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Why you should be unhappy about happy sheets 30 Jun 2016

One of my favourite roles is as a Tutor for CIPD professional programmes.  I specialise in Learning and Development, and the other day I was running a workshop for 16 HR professionals on Evaluating Training Interventions.

Early in the day I asked people to raise their hands if they evaluated their training programmes. 16 hands go up. Next I ask how many do more than get participants to complete a feedback form or ‘happy sheet’ at the end of the session.  Only three hands remain in the air.

My guess is that this is representative of evaluation practice in organisations throughout the UK.  They are keen to find out if participants enjoyed the session, if it met their learning objectives, if the trainer was any good and if the room was up to scratch.  Yet little is done to assess whether the programme had any longer term sustainable results on behaviour or profits.

Now, there may be many good reasons for this, including time, budget and the challenges of  linking changes of behaviour or increases in profit directly to a training intervention.

So whilst it’s often beneficial, if sometimes tricky, for organisations to evaluate  the  medium to long term results of their development programmes, I wonder how useful it is to place so much emphasis on short term impact through the completion/analysis of evaluation forms . Do we need these forms at all?  And if we do, we might want to think more carefully about how we use them.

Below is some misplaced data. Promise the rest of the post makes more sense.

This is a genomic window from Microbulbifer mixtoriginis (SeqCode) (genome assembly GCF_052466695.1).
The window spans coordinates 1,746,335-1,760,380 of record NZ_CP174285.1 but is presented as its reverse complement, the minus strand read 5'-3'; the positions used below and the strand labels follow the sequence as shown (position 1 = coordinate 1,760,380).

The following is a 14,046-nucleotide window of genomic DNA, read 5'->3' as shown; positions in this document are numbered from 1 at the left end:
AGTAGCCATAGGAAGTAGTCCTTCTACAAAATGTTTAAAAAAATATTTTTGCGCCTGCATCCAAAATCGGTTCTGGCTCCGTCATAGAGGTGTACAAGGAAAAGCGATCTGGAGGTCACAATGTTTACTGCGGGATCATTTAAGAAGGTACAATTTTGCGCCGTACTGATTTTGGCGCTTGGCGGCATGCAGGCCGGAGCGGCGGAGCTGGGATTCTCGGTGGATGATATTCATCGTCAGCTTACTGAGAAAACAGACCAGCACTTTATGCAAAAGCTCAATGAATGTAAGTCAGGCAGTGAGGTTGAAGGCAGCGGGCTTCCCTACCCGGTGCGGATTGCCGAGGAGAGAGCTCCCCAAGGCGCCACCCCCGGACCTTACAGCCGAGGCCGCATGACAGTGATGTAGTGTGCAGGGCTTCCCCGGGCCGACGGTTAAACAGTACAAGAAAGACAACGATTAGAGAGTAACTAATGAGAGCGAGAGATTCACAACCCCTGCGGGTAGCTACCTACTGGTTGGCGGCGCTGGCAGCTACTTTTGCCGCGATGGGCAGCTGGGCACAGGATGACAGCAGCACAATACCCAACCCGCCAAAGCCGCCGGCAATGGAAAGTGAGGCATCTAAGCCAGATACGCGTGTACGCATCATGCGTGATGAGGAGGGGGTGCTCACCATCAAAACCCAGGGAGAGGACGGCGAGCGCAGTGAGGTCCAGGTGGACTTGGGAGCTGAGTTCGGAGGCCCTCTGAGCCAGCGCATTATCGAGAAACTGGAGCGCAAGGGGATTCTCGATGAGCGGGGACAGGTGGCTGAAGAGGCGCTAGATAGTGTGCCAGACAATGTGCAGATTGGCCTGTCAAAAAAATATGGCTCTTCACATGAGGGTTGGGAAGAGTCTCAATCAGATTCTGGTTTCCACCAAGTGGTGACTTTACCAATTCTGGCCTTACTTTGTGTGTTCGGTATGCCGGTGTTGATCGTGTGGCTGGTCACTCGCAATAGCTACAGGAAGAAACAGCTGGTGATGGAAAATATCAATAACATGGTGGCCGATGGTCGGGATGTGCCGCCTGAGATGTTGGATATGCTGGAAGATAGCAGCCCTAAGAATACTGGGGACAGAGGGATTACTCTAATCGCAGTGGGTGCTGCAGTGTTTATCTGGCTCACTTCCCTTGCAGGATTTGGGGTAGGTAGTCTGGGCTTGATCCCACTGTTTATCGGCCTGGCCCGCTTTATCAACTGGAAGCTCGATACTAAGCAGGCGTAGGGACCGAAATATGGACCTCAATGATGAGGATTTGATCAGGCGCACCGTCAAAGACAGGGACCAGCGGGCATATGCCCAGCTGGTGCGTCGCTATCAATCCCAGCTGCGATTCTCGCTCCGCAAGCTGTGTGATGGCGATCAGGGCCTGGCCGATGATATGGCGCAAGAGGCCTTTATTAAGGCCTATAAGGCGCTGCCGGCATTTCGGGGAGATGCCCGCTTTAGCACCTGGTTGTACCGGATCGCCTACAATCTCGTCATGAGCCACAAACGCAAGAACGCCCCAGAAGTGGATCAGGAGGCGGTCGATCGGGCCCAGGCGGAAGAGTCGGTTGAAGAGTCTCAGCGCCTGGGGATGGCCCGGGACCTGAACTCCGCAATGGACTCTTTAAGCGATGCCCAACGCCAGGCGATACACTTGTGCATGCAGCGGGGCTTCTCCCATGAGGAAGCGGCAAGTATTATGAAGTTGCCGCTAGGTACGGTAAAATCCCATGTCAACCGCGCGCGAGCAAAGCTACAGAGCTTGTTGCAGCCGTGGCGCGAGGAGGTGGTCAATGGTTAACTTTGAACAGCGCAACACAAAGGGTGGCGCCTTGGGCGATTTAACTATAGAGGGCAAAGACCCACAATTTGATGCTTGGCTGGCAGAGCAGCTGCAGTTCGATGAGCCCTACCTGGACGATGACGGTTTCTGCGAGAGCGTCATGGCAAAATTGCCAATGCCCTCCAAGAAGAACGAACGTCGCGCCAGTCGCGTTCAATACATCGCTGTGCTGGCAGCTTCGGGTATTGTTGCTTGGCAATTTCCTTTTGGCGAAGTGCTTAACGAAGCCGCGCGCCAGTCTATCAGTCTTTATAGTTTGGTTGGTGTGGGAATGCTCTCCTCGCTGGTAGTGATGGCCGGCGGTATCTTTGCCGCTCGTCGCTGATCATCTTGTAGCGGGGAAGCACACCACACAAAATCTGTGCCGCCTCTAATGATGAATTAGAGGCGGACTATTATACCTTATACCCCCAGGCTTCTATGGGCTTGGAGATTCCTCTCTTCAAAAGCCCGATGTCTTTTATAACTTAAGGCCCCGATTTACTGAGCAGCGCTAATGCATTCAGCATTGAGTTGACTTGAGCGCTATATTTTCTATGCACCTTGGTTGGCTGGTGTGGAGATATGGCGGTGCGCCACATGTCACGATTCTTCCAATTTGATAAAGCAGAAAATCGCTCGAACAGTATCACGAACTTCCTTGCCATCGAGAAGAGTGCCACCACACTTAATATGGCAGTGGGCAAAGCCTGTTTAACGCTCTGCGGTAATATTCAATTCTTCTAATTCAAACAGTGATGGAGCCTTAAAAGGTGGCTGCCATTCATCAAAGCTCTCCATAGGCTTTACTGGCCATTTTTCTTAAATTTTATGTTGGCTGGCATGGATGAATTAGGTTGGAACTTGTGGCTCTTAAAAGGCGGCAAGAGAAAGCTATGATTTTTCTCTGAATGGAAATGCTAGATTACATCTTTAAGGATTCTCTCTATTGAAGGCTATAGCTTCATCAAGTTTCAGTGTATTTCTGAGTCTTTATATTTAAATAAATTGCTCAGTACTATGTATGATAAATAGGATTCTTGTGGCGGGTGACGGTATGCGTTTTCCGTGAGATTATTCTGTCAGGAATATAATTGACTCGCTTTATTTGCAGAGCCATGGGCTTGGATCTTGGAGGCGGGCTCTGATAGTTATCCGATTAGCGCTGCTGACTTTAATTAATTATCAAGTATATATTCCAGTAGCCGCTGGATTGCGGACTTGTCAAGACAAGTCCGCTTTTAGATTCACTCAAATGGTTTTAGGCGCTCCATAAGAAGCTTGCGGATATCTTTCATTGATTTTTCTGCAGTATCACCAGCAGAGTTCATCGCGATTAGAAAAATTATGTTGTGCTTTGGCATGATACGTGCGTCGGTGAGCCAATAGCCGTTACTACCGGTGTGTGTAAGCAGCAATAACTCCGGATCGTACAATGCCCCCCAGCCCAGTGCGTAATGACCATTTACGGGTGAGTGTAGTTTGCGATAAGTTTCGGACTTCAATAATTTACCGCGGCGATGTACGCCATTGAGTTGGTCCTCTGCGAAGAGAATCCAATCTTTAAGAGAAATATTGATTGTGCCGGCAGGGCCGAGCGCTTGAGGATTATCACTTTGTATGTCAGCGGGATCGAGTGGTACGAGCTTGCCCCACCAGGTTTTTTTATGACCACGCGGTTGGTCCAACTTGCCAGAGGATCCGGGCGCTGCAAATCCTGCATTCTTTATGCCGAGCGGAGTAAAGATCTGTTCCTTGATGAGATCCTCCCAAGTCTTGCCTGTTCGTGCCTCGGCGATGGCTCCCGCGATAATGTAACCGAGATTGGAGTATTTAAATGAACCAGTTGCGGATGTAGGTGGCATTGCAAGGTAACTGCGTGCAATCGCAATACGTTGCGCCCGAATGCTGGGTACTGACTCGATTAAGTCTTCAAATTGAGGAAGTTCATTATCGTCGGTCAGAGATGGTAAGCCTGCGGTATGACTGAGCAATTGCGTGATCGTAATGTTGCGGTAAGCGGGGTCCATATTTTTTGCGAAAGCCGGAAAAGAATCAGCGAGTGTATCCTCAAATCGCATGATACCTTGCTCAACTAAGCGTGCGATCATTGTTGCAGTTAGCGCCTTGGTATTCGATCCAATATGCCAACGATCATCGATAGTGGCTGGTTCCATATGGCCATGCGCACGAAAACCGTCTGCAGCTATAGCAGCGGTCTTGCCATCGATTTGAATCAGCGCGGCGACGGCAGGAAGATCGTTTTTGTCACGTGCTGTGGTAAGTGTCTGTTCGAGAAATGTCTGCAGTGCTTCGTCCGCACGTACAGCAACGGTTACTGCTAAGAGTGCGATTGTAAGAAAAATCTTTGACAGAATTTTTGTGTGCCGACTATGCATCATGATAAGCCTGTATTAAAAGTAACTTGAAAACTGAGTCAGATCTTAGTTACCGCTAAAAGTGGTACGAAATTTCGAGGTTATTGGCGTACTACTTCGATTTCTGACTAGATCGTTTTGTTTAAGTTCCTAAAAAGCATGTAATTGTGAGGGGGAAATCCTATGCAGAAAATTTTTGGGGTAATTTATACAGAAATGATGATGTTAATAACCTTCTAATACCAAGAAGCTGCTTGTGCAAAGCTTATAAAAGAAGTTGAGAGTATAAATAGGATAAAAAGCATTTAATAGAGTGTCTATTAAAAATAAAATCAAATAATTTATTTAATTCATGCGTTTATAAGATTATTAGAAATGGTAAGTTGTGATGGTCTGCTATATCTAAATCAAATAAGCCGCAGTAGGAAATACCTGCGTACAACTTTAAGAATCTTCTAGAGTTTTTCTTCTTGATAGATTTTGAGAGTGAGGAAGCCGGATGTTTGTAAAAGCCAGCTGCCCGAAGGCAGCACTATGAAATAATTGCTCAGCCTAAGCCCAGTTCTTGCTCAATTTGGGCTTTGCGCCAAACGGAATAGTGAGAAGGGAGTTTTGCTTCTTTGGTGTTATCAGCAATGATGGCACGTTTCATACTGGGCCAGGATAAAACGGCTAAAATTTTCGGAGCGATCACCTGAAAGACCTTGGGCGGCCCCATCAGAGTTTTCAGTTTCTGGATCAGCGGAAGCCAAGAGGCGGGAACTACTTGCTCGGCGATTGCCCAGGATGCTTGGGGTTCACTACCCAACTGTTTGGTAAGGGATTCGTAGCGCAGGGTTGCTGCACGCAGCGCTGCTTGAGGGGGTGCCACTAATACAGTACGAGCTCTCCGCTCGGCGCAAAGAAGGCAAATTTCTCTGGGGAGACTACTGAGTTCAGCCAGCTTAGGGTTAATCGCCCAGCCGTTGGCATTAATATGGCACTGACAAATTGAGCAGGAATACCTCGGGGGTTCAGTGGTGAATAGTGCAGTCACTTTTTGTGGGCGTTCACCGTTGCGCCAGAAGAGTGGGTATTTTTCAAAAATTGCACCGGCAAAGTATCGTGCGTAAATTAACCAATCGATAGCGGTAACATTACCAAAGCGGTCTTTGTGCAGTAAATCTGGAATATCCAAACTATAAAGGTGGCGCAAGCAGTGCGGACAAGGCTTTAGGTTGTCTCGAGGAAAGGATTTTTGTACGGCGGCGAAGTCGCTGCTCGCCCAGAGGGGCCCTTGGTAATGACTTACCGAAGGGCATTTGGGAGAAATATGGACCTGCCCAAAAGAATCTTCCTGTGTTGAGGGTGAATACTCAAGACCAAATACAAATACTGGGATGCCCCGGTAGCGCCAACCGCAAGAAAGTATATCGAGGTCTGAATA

Most forms are heavily weighted towards the performance of the trainer, and often the trainer’s future work depends on the results.  So we already have a biased system, as we tend to get what we evaluate.  And remember, the trainer is running the show.

Here’s how it works with an evaluation form that I saw recently:

‘Please rate the following on a scale of 1-5 – the trainer:’

‘Made the module aims and outcomes  clear’.  Trainer response: make sure to state the learning outcomes at the beginning of the session, and repeat occasionally throughout the session – even if not necessary.

‘Appeared well prepared’.  Trainer response: look prepared and blame any errors in slides/handouts or glitches in organisation on an ‘admin office’ that they will contact to sort out all errors.

‘Structured the session appropriately’.  Trainer response:  I wonder what ‘appropriately’ means.

The trainer is working hard  to get good scores, and if by chance this  leads to a change in behaviour or increase in productivity for the participants – well that’s great too.

Surely we’ve got our priorities wrong here.  How about we shift our focus away from measuring the ‘performance’ of the trainer, and onto measuring the performance of the participants – after all, isn’t that what training programmes are for?

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